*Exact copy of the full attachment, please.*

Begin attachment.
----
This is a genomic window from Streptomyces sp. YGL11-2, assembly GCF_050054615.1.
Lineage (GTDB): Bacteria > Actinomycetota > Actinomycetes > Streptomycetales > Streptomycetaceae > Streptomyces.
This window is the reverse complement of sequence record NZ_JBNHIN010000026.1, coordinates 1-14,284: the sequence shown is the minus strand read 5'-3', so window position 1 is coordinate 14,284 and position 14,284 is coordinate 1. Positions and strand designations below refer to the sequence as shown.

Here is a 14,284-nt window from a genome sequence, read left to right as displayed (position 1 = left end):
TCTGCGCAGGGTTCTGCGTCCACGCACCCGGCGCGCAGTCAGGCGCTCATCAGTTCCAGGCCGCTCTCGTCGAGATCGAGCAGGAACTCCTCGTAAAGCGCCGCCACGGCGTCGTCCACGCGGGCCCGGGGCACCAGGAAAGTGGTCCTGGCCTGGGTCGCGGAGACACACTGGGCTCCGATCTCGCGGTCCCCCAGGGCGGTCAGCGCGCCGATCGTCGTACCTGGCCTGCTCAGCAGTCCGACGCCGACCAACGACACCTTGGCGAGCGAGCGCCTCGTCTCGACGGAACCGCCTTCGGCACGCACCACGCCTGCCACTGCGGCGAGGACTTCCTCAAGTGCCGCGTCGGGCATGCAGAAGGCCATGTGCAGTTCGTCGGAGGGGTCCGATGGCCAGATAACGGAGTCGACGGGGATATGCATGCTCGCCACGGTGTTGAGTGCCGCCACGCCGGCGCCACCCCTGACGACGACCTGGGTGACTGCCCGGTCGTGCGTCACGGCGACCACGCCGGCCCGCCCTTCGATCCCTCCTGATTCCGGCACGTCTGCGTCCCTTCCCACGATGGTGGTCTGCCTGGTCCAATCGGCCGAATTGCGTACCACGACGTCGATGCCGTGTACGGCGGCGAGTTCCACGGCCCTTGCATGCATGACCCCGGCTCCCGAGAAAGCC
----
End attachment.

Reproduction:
This is a genomic window from Streptomyces sp. YGL11-2, assembly GCF_050054615.1.
Lineage (GTDB): Bacteria > Actinomycetota > Actinomycetes > Streptomycetales > Streptomycetaceae > Streptomyces.
This window is the reverse complement of sequence record NZ_JBNHIN010000026.1, coordinates 1-14,284: the sequence shown is the minus strand read 5'-3', so window position 1 is coordinate 14,284 and position 14,284 is coordinate 1. Positions and strand designations below refer to the sequence as shown.

Here is a 14,284-nt window from a genome sequence, read left to right as displayed (position 1 = left end):
TCTGCGCAGGGTTCTGCGTCCACGCACCCGGCGCGCAGTCAGGCGCTCATCAGTTCCAGGCCGCTCTCGTCGAGATCGAGCAGGAACTCCTCGTAAAGCGCCGCCACGGCGTCGTCCACGCGGGCCCGGGGCACCAGGAAAGTGGTCCTGGCCTGGGTCGCGGAGACACACTGGGCTCCGATCTCGCGGTCCCCCAGGGCGGTCAGCGCGCCGATCGTCGTACCTGGCCTGCTCAGCAGTCCGACGCCGACCAACGACACCTTGGCGAGCGAGCGCCTCGTCTCGACGGAACCGCCTTCGGCACGCACCACGCCTGCCACTGCGGCGAGGACTTCCTCAAGTGCCGCGTCGGGCATGCAGAAGGCCATGTGCAGTTCGTCGGAGGGGTCCGATGGCCAGATAACGGAGTCGACGGGGATATGCATGCTCGCCACGGTGTTGAGTGCCGCCACGCCGGCGCCACCCCTGACGACGACCTGGGTGACTGCCCGGTCGTGCGTCACGGCGACCACGCCGGCCCGCCCTTCGATCCCTCCTGATTCCGGCACGTCTGCGTCCCTTCCCACGATGGTGGTCTGCCTGGTCCAATCGGCCGAATTGCGTACCACGACGTCGATGCCGTGTACGGCGGCGAGTTCCACGGCCCTTGCATGCATGACCCCGGCTCCCGAGAAAGCC